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Viewing: Blog Posts Tagged with: SXSW, Most Recent at Top [Help]
Results 1 - 25 of 37
1. Conscious Collaboration.


I'm currently collaborating with author Brion J. Shreffler on a non-fiction travel/food blog called, "I'm Only Conscious of the Rush." The illustrations are way out of my norm in their looseness and painterly style so it is pretty fun for me. I hope you'll join Brion on his adventure to the South by Southwest (SXSW) Music Festival in Austin. A more detailed description is below.


In Brion's words:
"Based on my trip to Austin,TX for SXSW back in March, 'I'm conscious only of the rush' is an adventure story that blends together food & music narrative journalism.

Featuring illustrations by Philly artist Chuck Dillon, the project is ongoing, with me soon to return to Austin for an epilogue. I also plan to revisit several other cities along the route I took from Philadelphia, in addition to visiting new cities in order to catch up with musicians and artists I came into contact with at SXSW. The thing that keeps Austin weird (a self-applied badge of honor) is the same DIY mentality that turns a little Texas town into the center of the music universe for 1 week in March. Bands from Berlin, London, Tokyo, Portland, Sao Paolo, NYC, and Brisbane descend on Austin along with music fans the world over. It.is.[cussing].nuts. But the DIY mentality isn't just for music--it permeates Austin culture, with a robust food truck scene and entrepreneurial spirit (everything from designer t-shirts + clothing, craft goods, metal works, bicycles, and more) that's evident on every street thankfully devoid of a national chain presence (only in Austin will you find a shop that is a bike repair/dealer, coffee shop, and art dealer all in one). In a sense then, SXSW is an argument for culture, a statement about what America should be, about the beauty of art, of what we can make our world when we create--music, food, business, etc--rather than follow."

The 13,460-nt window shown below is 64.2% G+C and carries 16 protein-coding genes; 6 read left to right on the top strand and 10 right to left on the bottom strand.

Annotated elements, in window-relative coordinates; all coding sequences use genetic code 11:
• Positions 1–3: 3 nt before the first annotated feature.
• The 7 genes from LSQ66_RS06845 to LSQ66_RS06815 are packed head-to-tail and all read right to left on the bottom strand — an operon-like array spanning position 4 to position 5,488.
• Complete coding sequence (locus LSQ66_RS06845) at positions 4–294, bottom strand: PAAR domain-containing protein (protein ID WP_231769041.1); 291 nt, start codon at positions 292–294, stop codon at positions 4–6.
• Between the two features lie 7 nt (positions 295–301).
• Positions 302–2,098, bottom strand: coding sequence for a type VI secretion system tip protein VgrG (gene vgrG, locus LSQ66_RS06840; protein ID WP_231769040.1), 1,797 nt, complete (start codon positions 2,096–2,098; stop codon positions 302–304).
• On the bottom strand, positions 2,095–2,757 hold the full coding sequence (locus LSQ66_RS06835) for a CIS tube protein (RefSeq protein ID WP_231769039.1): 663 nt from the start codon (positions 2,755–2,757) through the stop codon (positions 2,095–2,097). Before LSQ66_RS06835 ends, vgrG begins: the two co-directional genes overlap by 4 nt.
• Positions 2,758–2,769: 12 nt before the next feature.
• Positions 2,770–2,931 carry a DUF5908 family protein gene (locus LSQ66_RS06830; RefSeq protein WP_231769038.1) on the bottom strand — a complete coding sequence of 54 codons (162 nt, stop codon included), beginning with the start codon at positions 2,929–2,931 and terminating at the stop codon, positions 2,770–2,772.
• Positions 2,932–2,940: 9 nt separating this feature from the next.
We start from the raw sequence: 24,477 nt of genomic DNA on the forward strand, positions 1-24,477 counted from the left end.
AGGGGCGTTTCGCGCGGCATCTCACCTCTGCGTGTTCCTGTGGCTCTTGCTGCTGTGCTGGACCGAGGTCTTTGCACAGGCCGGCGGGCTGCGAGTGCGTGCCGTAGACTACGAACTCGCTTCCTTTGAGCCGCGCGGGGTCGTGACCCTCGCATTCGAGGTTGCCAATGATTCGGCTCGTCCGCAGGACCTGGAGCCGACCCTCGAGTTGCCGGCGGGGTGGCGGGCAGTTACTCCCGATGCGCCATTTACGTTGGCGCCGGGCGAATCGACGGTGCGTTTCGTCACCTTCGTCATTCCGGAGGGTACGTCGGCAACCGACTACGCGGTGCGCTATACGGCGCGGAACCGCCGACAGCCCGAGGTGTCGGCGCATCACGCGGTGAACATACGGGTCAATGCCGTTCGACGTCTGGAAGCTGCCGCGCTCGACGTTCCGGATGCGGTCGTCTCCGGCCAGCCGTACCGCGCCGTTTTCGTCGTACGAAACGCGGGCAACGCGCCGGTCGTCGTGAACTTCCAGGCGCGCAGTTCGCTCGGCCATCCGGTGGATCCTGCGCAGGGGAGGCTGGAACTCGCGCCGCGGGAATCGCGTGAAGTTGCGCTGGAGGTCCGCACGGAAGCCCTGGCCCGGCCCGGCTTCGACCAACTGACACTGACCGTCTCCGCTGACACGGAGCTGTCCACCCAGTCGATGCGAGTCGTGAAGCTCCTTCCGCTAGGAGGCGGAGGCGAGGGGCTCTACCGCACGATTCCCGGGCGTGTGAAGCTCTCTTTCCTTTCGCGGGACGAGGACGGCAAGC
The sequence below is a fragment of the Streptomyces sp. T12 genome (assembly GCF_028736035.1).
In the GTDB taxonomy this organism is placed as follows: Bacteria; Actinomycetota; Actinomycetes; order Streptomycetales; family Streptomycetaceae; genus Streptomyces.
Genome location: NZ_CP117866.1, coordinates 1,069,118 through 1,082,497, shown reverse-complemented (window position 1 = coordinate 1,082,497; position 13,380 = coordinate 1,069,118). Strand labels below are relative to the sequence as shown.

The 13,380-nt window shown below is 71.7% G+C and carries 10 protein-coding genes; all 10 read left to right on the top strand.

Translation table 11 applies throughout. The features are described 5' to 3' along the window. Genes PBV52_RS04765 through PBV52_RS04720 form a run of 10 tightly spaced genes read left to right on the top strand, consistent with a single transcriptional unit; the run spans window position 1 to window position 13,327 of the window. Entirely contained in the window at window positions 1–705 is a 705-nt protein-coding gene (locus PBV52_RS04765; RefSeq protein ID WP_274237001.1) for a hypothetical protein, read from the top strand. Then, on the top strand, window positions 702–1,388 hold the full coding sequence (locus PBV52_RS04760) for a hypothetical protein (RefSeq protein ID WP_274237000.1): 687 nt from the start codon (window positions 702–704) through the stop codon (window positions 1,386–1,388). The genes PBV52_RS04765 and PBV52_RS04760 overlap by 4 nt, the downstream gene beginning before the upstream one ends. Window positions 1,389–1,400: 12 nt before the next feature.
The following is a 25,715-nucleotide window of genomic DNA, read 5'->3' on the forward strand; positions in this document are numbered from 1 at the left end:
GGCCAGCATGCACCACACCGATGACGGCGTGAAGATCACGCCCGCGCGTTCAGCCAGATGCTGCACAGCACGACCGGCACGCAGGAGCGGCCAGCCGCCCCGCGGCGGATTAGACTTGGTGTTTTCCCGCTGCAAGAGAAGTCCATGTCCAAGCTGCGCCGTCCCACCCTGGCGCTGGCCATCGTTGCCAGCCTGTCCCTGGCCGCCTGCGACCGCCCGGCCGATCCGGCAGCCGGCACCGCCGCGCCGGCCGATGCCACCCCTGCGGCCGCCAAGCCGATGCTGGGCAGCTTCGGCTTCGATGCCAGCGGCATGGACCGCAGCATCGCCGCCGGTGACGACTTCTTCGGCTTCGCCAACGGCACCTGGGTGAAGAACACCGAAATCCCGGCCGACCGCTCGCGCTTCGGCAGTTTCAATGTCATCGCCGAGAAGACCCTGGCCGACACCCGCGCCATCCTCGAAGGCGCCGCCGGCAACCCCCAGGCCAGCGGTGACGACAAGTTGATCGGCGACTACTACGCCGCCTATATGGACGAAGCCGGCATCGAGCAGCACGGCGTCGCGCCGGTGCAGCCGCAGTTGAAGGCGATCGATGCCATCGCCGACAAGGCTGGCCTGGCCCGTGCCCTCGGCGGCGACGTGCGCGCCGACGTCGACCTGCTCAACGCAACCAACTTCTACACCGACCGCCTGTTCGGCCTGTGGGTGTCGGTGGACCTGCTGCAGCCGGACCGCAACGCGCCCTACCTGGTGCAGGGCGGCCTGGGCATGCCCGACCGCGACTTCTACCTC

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2. How Music Got Its Edge Back: Indie Meets Rap

Hip-Hop and rap are experiencing a strong resurgence of late (don’t call it a comeback!). After years of indie rock and pop ruling the airwaves, young people are looking for a new sound to call their own, branching out into electronic and... Read the rest of this post

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3. Ypulse Essentials: Angry Birds Space Soars, Pinterest & Education, ‘Hunger Games’ Midnight Box Office Madness

The Angry Birds Space app has flown to the top of the charts (in more than 28 countries just hours after its release! We bet the promo video that was filmed in space is partially responsible for the games’ rocket speed success. In other Angry... Read the rest of this post